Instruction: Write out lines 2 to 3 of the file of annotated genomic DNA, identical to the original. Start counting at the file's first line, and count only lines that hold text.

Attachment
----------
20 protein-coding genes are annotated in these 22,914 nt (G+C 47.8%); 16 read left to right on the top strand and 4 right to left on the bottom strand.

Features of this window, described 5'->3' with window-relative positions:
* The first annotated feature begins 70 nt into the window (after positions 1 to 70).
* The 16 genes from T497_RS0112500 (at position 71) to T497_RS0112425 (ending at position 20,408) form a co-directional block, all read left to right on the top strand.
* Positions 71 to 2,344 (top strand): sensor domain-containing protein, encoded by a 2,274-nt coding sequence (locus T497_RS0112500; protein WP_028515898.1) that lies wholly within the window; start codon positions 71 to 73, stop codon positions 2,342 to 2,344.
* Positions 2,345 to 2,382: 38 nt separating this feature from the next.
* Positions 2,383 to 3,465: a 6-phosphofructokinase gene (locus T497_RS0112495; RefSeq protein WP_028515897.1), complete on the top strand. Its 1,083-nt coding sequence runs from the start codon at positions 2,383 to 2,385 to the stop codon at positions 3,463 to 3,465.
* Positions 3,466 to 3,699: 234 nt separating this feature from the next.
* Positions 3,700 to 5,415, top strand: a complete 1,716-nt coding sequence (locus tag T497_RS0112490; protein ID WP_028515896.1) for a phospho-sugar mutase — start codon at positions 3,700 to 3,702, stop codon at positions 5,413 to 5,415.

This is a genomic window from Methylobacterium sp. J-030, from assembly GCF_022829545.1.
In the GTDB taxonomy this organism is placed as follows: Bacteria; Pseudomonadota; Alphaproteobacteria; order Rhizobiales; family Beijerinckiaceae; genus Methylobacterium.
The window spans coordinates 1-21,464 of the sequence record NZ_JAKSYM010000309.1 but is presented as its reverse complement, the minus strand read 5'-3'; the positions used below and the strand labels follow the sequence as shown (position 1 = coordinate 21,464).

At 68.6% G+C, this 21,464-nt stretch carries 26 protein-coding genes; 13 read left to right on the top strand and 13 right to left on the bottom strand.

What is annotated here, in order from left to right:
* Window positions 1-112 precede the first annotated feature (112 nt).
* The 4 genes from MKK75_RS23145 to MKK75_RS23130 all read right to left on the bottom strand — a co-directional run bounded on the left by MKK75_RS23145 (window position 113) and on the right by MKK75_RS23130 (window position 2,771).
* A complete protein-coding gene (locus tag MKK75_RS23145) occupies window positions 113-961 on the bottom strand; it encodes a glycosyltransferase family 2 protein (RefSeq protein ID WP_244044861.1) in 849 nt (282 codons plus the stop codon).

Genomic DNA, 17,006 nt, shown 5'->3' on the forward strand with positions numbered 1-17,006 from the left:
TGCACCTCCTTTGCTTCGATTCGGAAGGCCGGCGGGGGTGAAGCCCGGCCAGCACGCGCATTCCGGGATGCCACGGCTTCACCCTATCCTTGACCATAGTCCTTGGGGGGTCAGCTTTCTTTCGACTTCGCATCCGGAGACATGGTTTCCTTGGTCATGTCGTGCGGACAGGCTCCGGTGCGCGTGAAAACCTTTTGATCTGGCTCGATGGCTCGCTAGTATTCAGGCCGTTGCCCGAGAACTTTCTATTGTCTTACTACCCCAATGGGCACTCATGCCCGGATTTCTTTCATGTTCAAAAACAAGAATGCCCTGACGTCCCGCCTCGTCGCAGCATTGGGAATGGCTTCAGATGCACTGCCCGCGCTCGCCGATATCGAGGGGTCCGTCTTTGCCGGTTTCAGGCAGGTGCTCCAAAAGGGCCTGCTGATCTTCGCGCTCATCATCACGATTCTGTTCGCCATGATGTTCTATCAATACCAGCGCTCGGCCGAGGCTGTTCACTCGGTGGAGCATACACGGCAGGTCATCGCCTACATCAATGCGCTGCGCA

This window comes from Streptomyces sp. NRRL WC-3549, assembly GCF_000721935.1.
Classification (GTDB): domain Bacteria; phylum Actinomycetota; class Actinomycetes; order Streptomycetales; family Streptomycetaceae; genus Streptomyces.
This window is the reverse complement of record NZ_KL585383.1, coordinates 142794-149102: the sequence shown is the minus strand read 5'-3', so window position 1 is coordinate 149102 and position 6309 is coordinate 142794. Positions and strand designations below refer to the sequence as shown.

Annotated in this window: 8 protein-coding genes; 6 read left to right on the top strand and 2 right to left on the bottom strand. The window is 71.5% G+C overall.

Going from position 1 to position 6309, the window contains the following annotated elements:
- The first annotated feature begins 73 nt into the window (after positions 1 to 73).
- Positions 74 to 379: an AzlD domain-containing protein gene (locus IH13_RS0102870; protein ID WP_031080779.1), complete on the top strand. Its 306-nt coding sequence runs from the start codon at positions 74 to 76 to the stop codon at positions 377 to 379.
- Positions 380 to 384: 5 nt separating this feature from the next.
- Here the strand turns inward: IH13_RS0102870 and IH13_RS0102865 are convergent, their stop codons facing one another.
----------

Features of this window, described 5'->3' with window-relative positions:
* The first annotated feature begins 70 nt into the window (after positions 1 to 70).